Blue Budgies: Sky-Blue, Cobalt, Mauve, Gray, Albino Varieties, Violet, White-Based +Special Photos
A mauve budgie photo.

Violet Budgie

Rounding off this exploration of color variations, the Violet Budgie brings an exotic touch to the white-based series.

As defined by the standards, a Violet Budgie should showcase a body color that’s a rich, deep violet-blue.

Its cheek patches should exhibit a striking violet color, while its long tail feathers should be a deep, dark violet, nearly black.

This intense, exotic hue makes the Violet Budgie a captivating sight and a desired addition for bird lovers seeking a uniquely colored member for their aviary.

Blue Budgies: Sky-Blue, Cobalt, Mauve, Gray, Albino Varieties, Violet, White-Based +Special Photos
A violet budgie photo
Blue Budgies: Sky-Blue, Cobalt, Mauve, Gray, Albino Varieties, Violet, White-Based +Special Photos
A violet budgie photo

Gray Budgie

Stepping outside the traditional blue hues, the Gray Budgie introduces a unique color variation to the white-based family.

Adhering to the standards, this budgie exhibits a dusky gray body color.

Its cheek patches carry an intriguing silvery-blue hue, while the long tail feathers showcase a darker slate gray, providing an interesting contrast.

The Gray Budgie’s unique coloration offers an alternative for bird enthusiasts who favor a more neutral-toned aviary while still desiring the characteristic budgie personality and charm.

Blue Budgies: Sky-Blue, Cobalt, Mauve, Gray, Albino Varieties, Violet, White-Based +Special Photos
A gray budgie photo (Image credit: Flickr/Jennie Tonkin)
Blue Budgies: Sky-Blue, Cobalt, Mauve, Gray, Albino Varieties, Violet, White-Based +Special Photos
A gray budgie photo (Image credit: Flickr/Adrian Cilia)

Albino Budgie

In the realm of white-based budgies, the Albino Budgie represents a unique, starkly different variation.

Characterized by its pure white plumage, this bird stands out for its absence of color.

According to the standards, an Albino Budgie should exhibit a completely white body, devoid of any other color pigmentation.

Its eyes should be red, with the absence of eye rings, and the beak and feet should be a light pink.

The Albino Budgie offers a startlingly beautiful contrast to its colorful counterparts, a testament to the range of diversity in budgie colorations.

Blue Budgies: Sky-Blue, Cobalt, Mauve, Gray, Albino Varieties, Violet, White-Based +Special Photos
An albino budgie photo
Blue Budgies: Sky-Blue, Cobalt, Mauve, Gray, Albino Varieties, Violet, White-Based +Special Photos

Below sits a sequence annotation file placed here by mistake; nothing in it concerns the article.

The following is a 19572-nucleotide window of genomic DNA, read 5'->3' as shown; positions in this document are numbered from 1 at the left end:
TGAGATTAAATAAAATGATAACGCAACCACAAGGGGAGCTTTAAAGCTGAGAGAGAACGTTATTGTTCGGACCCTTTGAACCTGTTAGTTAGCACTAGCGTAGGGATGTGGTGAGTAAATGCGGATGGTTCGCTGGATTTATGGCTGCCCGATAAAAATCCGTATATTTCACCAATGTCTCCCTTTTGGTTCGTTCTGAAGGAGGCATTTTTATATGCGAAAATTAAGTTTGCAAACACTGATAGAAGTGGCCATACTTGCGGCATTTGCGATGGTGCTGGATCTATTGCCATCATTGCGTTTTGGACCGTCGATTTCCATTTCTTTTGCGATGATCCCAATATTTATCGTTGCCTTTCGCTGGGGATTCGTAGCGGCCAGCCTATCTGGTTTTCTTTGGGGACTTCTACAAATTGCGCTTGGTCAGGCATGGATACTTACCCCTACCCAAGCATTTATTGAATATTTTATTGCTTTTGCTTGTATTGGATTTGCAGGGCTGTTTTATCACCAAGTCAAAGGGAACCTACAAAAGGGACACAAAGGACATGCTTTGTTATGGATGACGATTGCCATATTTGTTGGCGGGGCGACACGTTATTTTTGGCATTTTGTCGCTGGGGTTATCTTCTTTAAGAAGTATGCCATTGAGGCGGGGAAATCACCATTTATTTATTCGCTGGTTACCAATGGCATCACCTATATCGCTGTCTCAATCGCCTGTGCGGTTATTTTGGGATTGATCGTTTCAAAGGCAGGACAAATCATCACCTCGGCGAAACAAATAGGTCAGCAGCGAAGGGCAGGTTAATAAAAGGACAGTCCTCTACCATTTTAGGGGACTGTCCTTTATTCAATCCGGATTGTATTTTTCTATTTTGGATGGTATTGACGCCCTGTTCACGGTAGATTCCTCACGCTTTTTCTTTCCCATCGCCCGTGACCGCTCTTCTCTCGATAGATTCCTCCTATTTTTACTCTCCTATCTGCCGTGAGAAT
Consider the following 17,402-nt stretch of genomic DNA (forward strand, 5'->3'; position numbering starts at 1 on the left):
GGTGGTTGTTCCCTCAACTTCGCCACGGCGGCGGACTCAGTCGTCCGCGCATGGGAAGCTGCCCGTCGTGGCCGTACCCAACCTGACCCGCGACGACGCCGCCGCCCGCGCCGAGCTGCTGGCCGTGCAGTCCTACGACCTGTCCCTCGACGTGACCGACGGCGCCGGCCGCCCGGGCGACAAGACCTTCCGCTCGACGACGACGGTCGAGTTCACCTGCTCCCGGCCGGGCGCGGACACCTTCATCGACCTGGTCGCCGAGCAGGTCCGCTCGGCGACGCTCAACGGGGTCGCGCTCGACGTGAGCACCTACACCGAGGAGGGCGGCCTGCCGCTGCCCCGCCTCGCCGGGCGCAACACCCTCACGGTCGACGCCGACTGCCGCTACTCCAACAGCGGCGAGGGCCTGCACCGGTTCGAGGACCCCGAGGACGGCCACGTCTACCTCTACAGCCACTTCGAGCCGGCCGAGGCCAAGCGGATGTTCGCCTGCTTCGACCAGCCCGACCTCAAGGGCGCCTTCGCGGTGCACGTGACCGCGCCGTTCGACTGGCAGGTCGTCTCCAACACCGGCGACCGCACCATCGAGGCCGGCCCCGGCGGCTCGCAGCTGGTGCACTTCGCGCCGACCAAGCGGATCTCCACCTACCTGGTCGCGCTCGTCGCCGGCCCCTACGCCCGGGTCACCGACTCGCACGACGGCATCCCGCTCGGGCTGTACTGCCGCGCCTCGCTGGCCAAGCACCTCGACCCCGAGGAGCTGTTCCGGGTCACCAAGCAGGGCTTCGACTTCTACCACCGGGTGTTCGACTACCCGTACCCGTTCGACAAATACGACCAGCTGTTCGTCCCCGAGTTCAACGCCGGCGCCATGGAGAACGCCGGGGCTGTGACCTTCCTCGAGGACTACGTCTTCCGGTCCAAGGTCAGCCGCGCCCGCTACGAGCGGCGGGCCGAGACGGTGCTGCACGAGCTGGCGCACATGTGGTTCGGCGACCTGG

An albino budgie photo (Image credit:

Baby And Young Blue Budgie

When it comes to Baby and Young Blue Budgies, it’s important to note that these birds undergo significant changes in their physical appearance as they grow.

Initially, their plumage is more dull and fluffy, lacking the full vibrancy and sleekness that characterizes adult birds.

Their eyes are typically dark, lacking the white iris that forms as they mature.

Additionally, their cere (the area above the beak containing nostrils) is typically a uniformly purplish-pink, regardless of gender, which only develops into its gender-specific color as the budgie grows older.

As the baby and young Blue Budgie matures, its coloration begins to intensify, its feathers lose their fluffiness, taking on a more streamlined appearance, and the white iris begins to form around their eyes, signaling their approach towards adulthood.

Blue Budgies: Sky-Blue, Cobalt, Mauve, Gray, Albino Varieties, Violet, White-Based +Special Photos
A young sky-blue budgie photo.

Why Don’t We See Blue Budgies In Their Natural Habitat?

When it comes to Blue Budgies, it’s interesting to note that they are not typically found in their natural habitat.

This might seem strange considering the wide array of colors these charming birds display in domestic settings.

However, the reason behind this lies in the principle of natural selection.

In the wild, budgies predominantly display green and yellow hues, colors that help them blend in with their surroundings, providing a crucial advantage when it comes to avoiding predators.

Simply put, the blue coloration doesn’t offer the same level of camouflage and therefore, doesn’t lend itself to survival in the wild.

Blue Budgies: Sky-Blue, Cobalt, Mauve, Gray, Albino Varieties, Violet, White-Based +Special Photos
A green budgie flock in their natural habitat

If We Do Not See Blue Budgies In Nature, How Did Blue Budgies Come About?

The existence of Blue Budgies today is largely thanks to selective breeding by humans.

The blue coloration is a result of a genetic mutation that inhibits the production of yellow pigments, allowing only the blue pigmentation to shine through.

This mutation is known as White-based, referring to the lack of yellow pigmentation.

Through the process of selective breeding, bird breeders were able to isolate and propagate this trait, resulting in the Blue Budgies that we know and love today.

What Is The Difference Between Blue Budgies And Other Budgies, Except Their Color Is Blue?

Beyond their captivating blue color, Blue Budgies are virtually identical to their counterparts of different color variations in terms of physical characteristics and behavior.